Heel bone spurs are areas where excess bone has grown on the heel bone, forming a lump.
Heel spurs are also referred to as osteophytes or calcaneal spurs.
Heel spurs usually form on the back of the heel or underneath the heel. They develop in response to irritation of the bone either from inflammation, repetitive friction, or following an injury.
Women have a much higher incidence of this foot bone spurs due to frequent wear of tight-fitting shoes with high heels or pointed toes.
Here, we will look at the common causes, locations and symptoms of foot and heel bone spurs. We will then go on to look at the different treatment options.
Bone spurs develop when there is abnormal bone growth. When there is constant irritation or stress on a bone, the cells responsible for bone growth are stimulated to produce excess calcium deposits to try and protect the bone from injury. As the calcium deposit layers build up, a spur-shaped deformity forms.
The most common reasons heel bone spurs develop are:
Bone spurs can develop on any of the foot bones, but the most common place to get them is on the heel bone, the calcaneus. These are known as calcaneal spurs. Heel bone spurs usually occur in one of two places:
Inferior Calcaneal Spurs are located underneath the heel bone. They usually develop in response to Plantar Fasciitis but can also be linked with ankylosing spondylitis or altered foot biomechanics.
You usually can’t see or feel inferior heel bone spurs as they are surrounded by soft tissue until they are quite large.
Posterior calcaneal spurs develop on the back of the heel, usually due to Achilles Tendonitis, calf muscle tightness or ill-fitting shoes. You can usually see and feel a lump on the back of your heel.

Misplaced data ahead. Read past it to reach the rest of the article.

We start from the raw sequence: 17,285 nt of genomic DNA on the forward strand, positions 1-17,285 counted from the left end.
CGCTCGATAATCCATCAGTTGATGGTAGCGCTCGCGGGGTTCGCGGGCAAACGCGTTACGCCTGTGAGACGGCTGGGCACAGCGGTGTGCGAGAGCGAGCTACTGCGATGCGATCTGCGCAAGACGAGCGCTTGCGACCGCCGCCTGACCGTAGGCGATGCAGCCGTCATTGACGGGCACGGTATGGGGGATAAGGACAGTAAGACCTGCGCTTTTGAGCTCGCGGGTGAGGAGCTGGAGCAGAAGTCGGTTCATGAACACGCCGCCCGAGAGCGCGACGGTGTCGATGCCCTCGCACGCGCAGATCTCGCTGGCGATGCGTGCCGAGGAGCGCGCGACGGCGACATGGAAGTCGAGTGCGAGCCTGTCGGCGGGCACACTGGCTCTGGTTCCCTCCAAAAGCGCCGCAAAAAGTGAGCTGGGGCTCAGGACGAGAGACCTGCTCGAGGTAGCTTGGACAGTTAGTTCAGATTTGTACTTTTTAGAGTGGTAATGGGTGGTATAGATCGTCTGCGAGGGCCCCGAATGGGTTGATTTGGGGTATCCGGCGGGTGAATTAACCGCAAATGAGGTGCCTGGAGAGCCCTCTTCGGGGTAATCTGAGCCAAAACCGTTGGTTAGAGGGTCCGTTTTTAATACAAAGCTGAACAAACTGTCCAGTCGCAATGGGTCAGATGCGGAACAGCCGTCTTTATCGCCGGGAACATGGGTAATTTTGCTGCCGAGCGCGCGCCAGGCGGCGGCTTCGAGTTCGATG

A posterior heel spur may also end up irritating the local bursa (fluid filled sac), a condition known as "Pump Bump" or Haglunds Deformity.
Common symptoms of heel bone spurs include:
Often, there are no obvious symptoms from heel bone spurs unless they start rubbing on the surrounding tissues, such as muscles, nerves or other bones.
Heel Spur treatment usually comprises of:
Ninety percent of people with heel bone spurs will recover within six to nine months with home treatment. The remaining 10% may require surgical intervention.
You can find out loads more about the different treatment options in the Heel Spur Treatment section.
Heel bone spurs are only treated if they are causing problems. If there is noticeable lump, but no pain or other symptoms, they will usually be left alone. If however they start to cause symptoms such as pain or numbness, or they are causing damage to surrounding structures, heel spur treatment is required.
Are Bone Spurs Serious? Bone spurs themselves are not painful or dangerous but if they start encroaching on neighbouring structures like muscles, tendons, nerves or other bones, they can cause pain, stiffness and numbness.
Are Heel Spurs Permanent? Fortunately, the answer here is no. Most heel spurs will settle down with appropriate treatment such as physical therapy, exercises and orthotics. Only about 10% of cases of heel spurs require surgery.
Can Heel Spurs Go Away On Their Own? Unfortunately not. Without proper treatment, heel bone spurs are unlikely to settle, and if anything they will get worse. But with a course of physical therapy and simple exercises, most cases of heel spurs will resolve.
Is Walking Good For Heel Spurs? It is often very painful when you start walking with heel spurs, particularly first thing in the morning or after sitting for a while. But the good news is as you walk more, the pain does reduce as the tissues stretch out.
Do Heel Spurs Cause Other Problems? Heel bone spurs are often linked with other foot problems. Inferior heel spurs often go hand in hand with plantar fasciitis, and posterior heel spurs are often linked with achilles tendonitis and heel bursitis.
Heel bone spurs are only one possible cause of heel pain. Other possibilities include heel bursitis, calcaneal fractures, tendonitis, plantar fasciitis and problems with the ankle bones. Visit the heel pain diagnosis section to find out more.
Page Last Updated: 2019-06-13
Next Review Due: 2021-06-13